This morning I woke up reminding myself to remind myself not to forget to go to the Immigration Rally taking place this afternoon at
Anyway, looking at today’s NY Times and come across this article about a woman accused of defrauding Garifuna and other immigrant communities in
There are probably a dozen stories like this written every year, and it clearly points out to one of the countless difficulties that immigrants face when trying to adapt to or securing residency in the
We all know that what ms. Maximo is accused of doing is wrong—we should also know that sympathy are not the only emotions to be extended to our brothers and sisters from different shores, or as in the case of “Mexican immigrants,” people who are repatriating territories that not too long ago was theirs. We should also know that people like Ms. Maximo are byproducts of a system that needs to be reevaluated and overhauled. Spending time trying to catch “illegals” and prosecuting people who are ‘illegally helping illegals’ shows how (1) outdated immigration policy is in this country, and (2) how absurd the legal framework for categorizing immigration “offenses” is in the
There was another reason why ms Maximo’s story caught my attention. For the past few months I have been collaborating with a friend trying to develop a project that is part ethnomusicology, part cultural history of the Garifuna.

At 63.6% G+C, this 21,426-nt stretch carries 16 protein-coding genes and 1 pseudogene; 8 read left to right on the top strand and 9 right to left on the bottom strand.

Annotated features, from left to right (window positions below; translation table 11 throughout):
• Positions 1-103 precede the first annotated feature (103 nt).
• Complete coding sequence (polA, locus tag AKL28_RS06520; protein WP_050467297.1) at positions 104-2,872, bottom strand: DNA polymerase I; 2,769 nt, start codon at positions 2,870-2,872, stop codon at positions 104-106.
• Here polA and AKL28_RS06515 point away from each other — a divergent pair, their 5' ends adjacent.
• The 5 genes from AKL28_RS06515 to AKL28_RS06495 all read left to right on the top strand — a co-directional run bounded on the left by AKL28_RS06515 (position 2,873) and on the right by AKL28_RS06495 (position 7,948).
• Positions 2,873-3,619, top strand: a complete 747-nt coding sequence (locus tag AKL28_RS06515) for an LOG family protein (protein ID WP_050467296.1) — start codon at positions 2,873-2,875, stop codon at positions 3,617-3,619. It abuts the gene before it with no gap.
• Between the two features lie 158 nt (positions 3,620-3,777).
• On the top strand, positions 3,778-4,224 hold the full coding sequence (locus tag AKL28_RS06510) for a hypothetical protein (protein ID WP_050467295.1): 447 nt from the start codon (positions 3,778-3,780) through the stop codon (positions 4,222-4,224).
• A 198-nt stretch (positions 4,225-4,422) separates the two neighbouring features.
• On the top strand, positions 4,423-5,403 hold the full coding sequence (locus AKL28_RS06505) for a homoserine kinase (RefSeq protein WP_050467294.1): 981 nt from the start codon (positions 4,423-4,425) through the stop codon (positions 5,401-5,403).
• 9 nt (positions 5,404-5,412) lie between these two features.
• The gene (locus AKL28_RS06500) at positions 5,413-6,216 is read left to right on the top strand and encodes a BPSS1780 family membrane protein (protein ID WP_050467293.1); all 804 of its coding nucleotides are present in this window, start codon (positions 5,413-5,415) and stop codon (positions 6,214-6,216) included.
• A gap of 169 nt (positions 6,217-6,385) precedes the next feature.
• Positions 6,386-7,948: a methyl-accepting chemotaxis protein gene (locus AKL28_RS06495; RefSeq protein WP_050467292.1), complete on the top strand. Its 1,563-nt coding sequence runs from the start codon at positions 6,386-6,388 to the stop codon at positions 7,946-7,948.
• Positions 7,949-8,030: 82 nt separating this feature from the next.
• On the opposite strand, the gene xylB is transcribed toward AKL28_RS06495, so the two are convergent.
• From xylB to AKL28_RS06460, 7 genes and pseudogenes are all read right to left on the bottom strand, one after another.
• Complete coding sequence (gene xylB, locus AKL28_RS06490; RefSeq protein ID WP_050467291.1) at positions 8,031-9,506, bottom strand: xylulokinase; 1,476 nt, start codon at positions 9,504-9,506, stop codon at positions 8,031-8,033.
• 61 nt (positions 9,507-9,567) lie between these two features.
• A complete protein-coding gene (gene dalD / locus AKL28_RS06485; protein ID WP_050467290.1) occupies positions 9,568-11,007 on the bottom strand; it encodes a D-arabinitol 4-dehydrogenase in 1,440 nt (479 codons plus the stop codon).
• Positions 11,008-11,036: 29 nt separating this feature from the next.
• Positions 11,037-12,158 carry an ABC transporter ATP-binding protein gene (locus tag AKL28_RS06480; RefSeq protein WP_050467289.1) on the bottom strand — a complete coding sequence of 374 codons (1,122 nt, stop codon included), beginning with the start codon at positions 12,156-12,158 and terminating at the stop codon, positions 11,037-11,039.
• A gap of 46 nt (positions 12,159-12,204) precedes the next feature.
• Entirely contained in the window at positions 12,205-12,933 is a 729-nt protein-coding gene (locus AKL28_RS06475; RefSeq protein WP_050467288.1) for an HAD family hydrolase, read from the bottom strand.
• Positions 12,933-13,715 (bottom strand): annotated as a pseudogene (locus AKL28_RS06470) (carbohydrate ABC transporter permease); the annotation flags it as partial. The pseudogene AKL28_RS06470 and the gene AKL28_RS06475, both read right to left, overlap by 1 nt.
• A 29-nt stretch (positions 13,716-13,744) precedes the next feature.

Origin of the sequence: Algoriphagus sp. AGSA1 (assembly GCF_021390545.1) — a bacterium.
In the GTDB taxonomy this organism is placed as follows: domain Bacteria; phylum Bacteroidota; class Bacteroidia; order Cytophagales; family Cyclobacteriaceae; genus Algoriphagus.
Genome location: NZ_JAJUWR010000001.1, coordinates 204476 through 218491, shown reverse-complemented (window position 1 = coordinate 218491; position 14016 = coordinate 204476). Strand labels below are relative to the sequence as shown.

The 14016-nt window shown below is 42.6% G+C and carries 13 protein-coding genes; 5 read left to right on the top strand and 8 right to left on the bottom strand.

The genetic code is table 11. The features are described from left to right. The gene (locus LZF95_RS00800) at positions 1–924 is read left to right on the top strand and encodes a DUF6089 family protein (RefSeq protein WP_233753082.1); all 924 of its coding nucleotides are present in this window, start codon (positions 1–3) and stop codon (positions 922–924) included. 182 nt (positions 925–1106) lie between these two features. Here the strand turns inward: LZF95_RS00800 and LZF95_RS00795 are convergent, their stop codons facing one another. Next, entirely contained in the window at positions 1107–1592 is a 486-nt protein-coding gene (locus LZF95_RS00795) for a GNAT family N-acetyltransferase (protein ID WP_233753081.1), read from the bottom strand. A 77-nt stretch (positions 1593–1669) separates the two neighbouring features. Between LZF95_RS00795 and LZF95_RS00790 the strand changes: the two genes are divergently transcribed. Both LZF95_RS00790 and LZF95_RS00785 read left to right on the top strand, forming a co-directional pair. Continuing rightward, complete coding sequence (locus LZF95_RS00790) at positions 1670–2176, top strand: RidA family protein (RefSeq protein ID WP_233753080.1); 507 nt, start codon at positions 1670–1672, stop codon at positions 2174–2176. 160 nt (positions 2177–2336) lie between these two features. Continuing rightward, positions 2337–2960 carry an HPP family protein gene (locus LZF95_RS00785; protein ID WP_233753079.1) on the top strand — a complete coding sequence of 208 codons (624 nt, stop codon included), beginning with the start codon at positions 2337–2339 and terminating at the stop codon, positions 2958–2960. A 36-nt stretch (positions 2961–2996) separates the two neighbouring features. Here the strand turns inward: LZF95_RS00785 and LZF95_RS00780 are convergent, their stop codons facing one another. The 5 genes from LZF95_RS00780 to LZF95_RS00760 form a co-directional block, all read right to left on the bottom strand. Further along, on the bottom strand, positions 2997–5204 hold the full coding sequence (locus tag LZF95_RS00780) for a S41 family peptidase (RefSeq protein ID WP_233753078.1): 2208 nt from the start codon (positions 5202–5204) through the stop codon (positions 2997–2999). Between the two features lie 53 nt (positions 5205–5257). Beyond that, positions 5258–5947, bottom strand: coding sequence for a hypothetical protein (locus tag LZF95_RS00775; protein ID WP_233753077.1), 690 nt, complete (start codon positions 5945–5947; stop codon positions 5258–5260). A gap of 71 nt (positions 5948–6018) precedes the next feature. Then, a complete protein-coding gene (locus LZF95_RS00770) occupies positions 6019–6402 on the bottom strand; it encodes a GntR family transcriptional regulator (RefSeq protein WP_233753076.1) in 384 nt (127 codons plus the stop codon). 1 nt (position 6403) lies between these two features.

She’s hit roadblock after roadblock in trying to develop her project—but as far as I can tell once she hits her stride what she produces should be nothing short of amazing and will be one of the things that people have to revisit in the libraries for years on end. In the time that I have known her, I’ve heard about her attending countless events showcasing the talent brewing amidst the NY Garifuna community and seen her own attempts at getting her project out in the open for more support.
However it was not until today’s article in the Times that I saw a major paper cover something happening in the New York Garifuna community. And as if Maximo’s story is not tragic enough, her ascent is connected directly to the
Ironically, my friend’s hope and dream is to reverse this trend—change the narrative arc of the Garifuna from tragedy to triumph—from a dying past to a very alive and living future—so that the next time we see smoke emitting from their midst the world will know how to read their signals.